The following theorem reveals the relationship between the equilibrium points of the gradient system dp (D) and the original system dp (D,M).

Theorem 2-2 (relationship between the equilibrium points of dp (D) and dp (M,D))

(i) (δ) is an equilibrium point of dp (D) if and only if (δ,0) is an equilibrium point of dp (M,D).

(ii) (δ) is a stable equilibrium point of dp (D) if and only if (δs,0) is a stable equilibrium point of dp (M,D).

(iii) Ns (J(dp (D))at δ)=Nx (J(dp (M, D)) at δ,0) and Nc (J(dp (D))at δ)=Ns (J(dp (M,D)) at δ,0).

The relationship between the equilibrium points on the stability boundary of the original system (2-6) and the equilibrium points on the PEBS is shown below in theorem 2-3.

Theorem 2-3 (relationship between the stability boundary of the original system and the PEBS)

If the dynamical systems dp (M,D) and dp (D) satisfy assumptions C1 and C2 then

(i) the equilibrium points (δi) on the PEBS correspond to the equilibrium points (δi,0) on the differential Ap (M,D) and ##EQU29## where the following are assumed: Assumption C1 : The intersections of the stable and unstable manifolds of the equilibrium points on the stability boundary satisfy the transversality condition.

Assumption C2 : The number of equilibrium points on the stability boundary is finite.

This theorem asserts that, if the one parameter transversality condition is satisfied, and the number of equilibrium points on the stability boundary is finite, then the equilibrium points on the PEBS correspond to the equilibrium points on the stability boundary of the original system (2-4). Moreover, the PEBS is the union of the stable manifolds of the equilibrium points, say (δi), i=1,2 . . . n and the stability boundary of the original system is the union of the stable manifolds of the equilibrium points (δi 0),i=1,2 . . . n.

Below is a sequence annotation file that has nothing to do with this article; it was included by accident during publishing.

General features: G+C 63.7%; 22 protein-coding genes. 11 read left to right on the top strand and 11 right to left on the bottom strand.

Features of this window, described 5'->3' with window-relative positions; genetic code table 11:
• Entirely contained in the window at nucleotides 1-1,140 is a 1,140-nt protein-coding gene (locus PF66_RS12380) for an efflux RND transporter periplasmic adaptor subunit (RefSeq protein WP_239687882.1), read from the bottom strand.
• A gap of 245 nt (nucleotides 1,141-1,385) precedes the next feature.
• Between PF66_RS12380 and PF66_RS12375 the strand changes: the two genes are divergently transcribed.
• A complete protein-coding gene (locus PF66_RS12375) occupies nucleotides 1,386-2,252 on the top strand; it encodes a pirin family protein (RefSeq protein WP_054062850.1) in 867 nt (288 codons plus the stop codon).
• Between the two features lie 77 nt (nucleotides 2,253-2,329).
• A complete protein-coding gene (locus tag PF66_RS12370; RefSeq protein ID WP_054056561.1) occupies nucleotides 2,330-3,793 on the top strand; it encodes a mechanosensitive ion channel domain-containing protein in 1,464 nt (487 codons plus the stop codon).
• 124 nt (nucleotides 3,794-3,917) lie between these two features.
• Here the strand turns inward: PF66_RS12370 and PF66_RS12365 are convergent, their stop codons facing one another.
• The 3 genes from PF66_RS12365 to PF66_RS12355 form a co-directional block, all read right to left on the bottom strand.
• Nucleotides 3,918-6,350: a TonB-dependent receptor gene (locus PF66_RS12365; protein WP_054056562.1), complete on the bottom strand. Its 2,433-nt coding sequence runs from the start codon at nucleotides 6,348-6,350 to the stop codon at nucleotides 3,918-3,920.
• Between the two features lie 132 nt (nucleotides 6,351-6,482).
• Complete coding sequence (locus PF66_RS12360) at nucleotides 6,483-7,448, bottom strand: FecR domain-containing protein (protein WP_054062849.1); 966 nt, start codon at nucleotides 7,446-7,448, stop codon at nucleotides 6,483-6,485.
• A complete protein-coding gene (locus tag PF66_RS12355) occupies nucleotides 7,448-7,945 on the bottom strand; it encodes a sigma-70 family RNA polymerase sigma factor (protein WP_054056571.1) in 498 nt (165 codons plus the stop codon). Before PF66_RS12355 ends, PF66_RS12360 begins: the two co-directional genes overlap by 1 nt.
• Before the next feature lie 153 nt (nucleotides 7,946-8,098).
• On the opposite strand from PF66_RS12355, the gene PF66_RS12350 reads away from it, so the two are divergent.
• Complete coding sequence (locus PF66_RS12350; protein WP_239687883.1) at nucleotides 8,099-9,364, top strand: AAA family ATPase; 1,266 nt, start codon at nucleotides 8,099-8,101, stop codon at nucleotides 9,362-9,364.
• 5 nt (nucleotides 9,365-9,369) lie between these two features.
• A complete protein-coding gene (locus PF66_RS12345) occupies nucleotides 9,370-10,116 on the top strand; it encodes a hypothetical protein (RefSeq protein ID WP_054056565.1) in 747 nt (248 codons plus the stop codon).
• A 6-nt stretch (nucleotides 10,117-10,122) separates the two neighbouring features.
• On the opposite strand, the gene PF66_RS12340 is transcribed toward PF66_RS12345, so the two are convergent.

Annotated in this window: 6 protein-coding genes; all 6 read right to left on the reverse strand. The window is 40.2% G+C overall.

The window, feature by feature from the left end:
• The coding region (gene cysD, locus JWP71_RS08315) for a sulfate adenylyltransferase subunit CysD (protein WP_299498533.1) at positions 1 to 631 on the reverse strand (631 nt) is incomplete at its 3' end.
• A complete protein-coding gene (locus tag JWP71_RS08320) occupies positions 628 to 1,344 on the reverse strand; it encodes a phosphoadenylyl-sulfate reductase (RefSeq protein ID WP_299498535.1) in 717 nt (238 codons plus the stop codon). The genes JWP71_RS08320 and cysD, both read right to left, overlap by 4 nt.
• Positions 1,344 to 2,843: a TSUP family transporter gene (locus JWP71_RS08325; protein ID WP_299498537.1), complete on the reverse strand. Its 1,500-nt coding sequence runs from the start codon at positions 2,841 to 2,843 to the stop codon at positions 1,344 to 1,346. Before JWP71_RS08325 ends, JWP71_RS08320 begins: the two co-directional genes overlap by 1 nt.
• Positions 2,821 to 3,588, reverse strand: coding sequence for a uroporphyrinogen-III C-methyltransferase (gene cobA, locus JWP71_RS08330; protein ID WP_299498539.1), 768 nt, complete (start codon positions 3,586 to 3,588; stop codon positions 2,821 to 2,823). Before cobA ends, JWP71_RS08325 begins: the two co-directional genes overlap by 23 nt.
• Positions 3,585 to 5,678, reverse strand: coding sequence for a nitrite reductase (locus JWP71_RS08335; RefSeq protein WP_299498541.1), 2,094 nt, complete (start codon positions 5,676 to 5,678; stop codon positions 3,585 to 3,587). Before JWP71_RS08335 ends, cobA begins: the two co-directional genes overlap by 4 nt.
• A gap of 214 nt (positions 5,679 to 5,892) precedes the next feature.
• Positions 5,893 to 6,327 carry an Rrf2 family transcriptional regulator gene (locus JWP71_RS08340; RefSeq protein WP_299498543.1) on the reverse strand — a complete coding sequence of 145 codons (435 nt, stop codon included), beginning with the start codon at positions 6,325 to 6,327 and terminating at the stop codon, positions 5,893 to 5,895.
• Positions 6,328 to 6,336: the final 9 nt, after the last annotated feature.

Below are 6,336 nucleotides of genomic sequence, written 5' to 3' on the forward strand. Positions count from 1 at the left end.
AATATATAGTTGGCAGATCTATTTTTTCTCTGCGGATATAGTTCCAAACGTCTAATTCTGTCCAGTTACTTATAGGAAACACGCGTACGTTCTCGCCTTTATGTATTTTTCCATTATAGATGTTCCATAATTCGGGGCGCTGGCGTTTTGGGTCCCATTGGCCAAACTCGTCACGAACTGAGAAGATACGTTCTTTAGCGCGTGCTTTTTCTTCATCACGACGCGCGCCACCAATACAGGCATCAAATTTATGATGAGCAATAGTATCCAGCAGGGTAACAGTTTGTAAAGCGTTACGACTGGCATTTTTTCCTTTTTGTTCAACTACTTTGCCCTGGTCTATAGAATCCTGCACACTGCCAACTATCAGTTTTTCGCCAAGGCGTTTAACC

It is still uncertain whether the stable manifold in the PEBS and the intersection between the subspace {(δ,w): w=0} and the stable manifold of the corresponding equilibrium point in the stability boundary of the original system (2-6) are identical (see FIG. 7). Therefore, unlike the one machine infinite bus case, it cannot be claimed that the PEBS is the intersection of the stability boundary with the subspace {(δ,w): w=0}.

Now, consider under what condition the PEBS method gives an approximation of the relevant local stability boundary of the original system (2-4). Recall that the point at which the fault-on trajectory leaves the stability boundary of the post-fault system is called the exit point. Note that the stability boundary of system (2-4) or system (2-6) is the union of the stable manifolds of the equilibrium points on the stability boundary. What is meant by the relevant local stability boundary is the stable manifold on which the exit point of the fault-on trajectory lies.

Given a fault-on trajectory (δ(t),w(t)), let δt, wt denote the exit point on the stability boundary of the original system (2-4), and let δp denote the exit point of the projected trajectory δ(t), which is the projection of the fault-on trajectory in the δ space of the reduced system (2-6) (see FIG. 8). Let dV(x) denote the connected constant energy surface of V(.) containing the stable equilibrium point (δs,0) passing through the point x (i.e., dV(x):=the connected component of the set {(δ,w): V(δ,w)=V(x)} containing the stable equilibrium point (δ,0)). The idea of the PEBS method is to use the set differential V(δi,0) to approximate the relevant local stability boundary of the original system (2-4).